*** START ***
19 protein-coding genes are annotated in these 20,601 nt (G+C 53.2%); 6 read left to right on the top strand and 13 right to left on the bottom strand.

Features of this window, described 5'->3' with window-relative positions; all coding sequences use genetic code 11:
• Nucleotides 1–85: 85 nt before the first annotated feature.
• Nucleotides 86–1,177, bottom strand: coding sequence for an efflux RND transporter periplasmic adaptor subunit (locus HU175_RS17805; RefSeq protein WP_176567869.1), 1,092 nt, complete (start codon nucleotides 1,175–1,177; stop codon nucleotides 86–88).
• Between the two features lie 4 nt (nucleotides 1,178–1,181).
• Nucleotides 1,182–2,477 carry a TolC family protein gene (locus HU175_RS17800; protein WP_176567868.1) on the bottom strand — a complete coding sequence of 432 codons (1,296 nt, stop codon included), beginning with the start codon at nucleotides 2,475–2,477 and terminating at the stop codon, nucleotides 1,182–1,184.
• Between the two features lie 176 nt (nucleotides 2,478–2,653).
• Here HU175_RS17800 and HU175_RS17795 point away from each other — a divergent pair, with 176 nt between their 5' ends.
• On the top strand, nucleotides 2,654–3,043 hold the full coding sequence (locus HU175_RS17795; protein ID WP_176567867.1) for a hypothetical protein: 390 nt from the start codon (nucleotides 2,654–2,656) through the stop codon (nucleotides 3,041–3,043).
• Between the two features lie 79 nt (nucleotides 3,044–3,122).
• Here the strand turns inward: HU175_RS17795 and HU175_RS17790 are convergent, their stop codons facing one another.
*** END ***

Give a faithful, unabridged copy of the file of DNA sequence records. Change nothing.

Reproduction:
19 protein-coding genes are annotated in these 20,601 nt (G+C 53.2%); 6 read left to right on the top strand and 13 right to left on the bottom strand.

Features of this window, described 5'->3' with window-relative positions; all coding sequences use genetic code 11:
• Nucleotides 1–85: 85 nt before the first annotated feature.
• Nucleotides 86–1,177, bottom strand: coding sequence for an efflux RND transporter periplasmic adaptor subunit (locus HU175_RS17805; RefSeq protein WP_176567869.1), 1,092 nt, complete (start codon nucleotides 1,175–1,177; stop codon nucleotides 86–88).
• Between the two features lie 4 nt (nucleotides 1,178–1,181).
• Nucleotides 1,182–2,477 carry a TolC family protein gene (locus HU175_RS17800; protein WP_176567868.1) on the bottom strand — a complete coding sequence of 432 codons (1,296 nt, stop codon included), beginning with the start codon at nucleotides 2,475–2,477 and terminating at the stop codon, nucleotides 1,182–1,184.
• Between the two features lie 176 nt (nucleotides 2,478–2,653).
• Here HU175_RS17800 and HU175_RS17795 point away from each other — a divergent pair, with 176 nt between their 5' ends.
• On the top strand, nucleotides 2,654–3,043 hold the full coding sequence (locus HU175_RS17795; protein ID WP_176567867.1) for a hypothetical protein: 390 nt from the start codon (nucleotides 2,654–2,656) through the stop codon (nucleotides 3,041–3,043).
• Between the two features lie 79 nt (nucleotides 3,044–3,122).
• Here the strand turns inward: HU175_RS17795 and HU175_RS17790 are convergent, their stop codons facing one another.